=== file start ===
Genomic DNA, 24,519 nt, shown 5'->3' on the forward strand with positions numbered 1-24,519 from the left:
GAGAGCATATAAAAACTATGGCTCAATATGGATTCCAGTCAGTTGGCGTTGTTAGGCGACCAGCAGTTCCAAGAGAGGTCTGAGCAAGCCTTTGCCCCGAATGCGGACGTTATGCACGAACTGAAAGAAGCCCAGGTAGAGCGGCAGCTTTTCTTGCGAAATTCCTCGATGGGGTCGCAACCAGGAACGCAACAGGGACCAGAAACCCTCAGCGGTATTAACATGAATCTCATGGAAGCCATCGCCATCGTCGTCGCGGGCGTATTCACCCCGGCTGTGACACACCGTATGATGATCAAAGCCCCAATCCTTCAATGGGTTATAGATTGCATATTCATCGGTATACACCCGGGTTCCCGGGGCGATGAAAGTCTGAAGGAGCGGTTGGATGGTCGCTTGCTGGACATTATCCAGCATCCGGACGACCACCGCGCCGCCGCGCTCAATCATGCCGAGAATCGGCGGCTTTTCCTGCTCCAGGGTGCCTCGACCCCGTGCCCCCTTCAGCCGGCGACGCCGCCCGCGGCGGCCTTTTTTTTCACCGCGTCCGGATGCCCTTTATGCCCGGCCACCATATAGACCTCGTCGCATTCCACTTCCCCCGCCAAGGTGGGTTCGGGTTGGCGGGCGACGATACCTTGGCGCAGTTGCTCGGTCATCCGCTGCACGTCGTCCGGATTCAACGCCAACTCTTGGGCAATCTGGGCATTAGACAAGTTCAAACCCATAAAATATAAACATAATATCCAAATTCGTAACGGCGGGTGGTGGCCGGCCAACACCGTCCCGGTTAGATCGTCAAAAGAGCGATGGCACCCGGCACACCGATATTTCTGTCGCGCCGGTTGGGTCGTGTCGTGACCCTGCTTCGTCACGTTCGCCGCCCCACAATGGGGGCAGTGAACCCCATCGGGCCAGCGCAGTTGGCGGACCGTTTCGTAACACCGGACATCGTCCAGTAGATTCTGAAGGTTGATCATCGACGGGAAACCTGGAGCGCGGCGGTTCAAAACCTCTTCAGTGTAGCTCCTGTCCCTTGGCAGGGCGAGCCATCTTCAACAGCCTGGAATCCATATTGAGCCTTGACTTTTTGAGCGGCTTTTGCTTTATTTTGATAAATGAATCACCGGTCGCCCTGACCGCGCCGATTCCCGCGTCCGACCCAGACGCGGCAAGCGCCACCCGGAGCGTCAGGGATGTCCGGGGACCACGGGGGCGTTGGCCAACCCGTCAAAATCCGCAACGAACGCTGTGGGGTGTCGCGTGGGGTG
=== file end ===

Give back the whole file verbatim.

Genomic DNA, 24,519 nt, shown 5'->3' on the forward strand with positions numbered 1-24,519 from the left:
GAGAGCATATAAAAACTATGGCTCAATATGGATTCCAGTCAGTTGGCGTTGTTAGGCGACCAGCAGTTCCAAGAGAGGTCTGAGCAAGCCTTTGCCCCGAATGCGGACGTTATGCACGAACTGAAAGAAGCCCAGGTAGAGCGGCAGCTTTTCTTGCGAAATTCCTCGATGGGGTCGCAACCAGGAACGCAACAGGGACCAGAAACCCTCAGCGGTATTAACATGAATCTCATGGAAGCCATCGCCATCGTCGTCGCGGGCGTATTCACCCCGGCTGTGACACACCGTATGATGATCAAAGCCCCAATCCTTCAATGGGTTATAGATTGCATATTCATCGGTATACACCCGGGTTCCCGGGGCGATGAAAGTCTGAAGGAGCGGTTGGATGGTCGCTTGCTGGACATTATCCAGCATCCGGACGACCACCGCGCCGCCGCGCTCAATCATGCCGAGAATCGGCGGCTTTTCCTGCTCCAGGGTGCCTCGACCCCGTGCCCCCTTCAGCCGGCGACGCCGCCCGCGGCGGCCTTTTTTTTCACCGCGTCCGGATGCCCTTTATGCCCGGCCACCATATAGACCTCGTCGCATTCCACTTCCCCCGCCAAGGTGGGTTCGGGTTGGCGGGCGACGATACCTTGGCGCAGTTGCTCGGTCATCCGCTGCACGTCGTCCGGATTCAACGCCAACTCTTGGGCAATCTGGGCATTAGACAAGTTCAAACCCATAAAATATAAACATAATATCCAAATTCGTAACGGCGGGTGGTGGCCGGCCAACACCGTCCCGGTTAGATCGTCAAAAGAGCGATGGCACCCGGCACACCGATATTTCTGTCGCGCCGGTTGGGTCGTGTCGTGACCCTGCTTCGTCACGTTCGCCGCCCCACAATGGGGGCAGTGAACCCCATCGGGCCAGCGCAGTTGGCGGACCGTTTCGTAACACCGGACATCGTCCAGTAGATTCTGAAGGTTGATCATCGACGGGAAACCTGGAGCGCGGCGGTTCAAAACCTCTTCAGTGTAGCTCCTGTCCCTTGGCAGGGCGAGCCATCTTCAACAGCCTGGAATCCATATTGAGCCTTGACTTTTTGAGCGGCTTTTGCTTTATTTTGATAAATGAATCACCGGTCGCCCTGACCGCGCCGATTCCCGCGTCCGACCCAGACGCGGCAAGCGCCACCCGGAGCGTCAGGGATGTCCGGGGACCACGGGGGCGTTGGCCAACCCGTCAAAATCCGCAACGAACGCTGTGGGGTGTCGCGTGGGGTG